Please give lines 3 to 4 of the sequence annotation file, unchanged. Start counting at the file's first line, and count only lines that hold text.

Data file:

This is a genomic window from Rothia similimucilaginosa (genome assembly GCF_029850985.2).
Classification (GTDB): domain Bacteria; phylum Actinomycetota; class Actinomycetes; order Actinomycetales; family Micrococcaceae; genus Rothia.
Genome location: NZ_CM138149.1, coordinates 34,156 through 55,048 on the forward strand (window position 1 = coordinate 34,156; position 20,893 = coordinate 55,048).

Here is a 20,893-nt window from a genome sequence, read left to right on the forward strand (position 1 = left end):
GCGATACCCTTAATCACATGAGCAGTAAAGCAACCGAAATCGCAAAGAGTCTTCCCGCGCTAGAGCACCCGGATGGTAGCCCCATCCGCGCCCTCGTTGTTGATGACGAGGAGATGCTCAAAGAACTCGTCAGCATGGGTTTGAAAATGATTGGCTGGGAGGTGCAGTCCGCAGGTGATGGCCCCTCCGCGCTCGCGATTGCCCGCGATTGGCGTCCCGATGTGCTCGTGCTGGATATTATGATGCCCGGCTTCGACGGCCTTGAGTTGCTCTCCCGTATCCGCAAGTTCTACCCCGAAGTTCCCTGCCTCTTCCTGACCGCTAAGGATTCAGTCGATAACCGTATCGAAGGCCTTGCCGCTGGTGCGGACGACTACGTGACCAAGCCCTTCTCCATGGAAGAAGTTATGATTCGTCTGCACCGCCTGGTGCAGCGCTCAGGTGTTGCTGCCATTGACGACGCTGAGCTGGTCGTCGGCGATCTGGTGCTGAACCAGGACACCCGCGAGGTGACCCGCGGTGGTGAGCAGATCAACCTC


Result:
Genome location: NZ_CM138149.1, coordinates 34,156 through 55,048 on the forward strand (window position 1 = coordinate 34,156; position 20,893 = coordinate 55,048).

Here is a 20,893-nt window from a genome sequence, read left to right on the forward strand (position 1 = left end):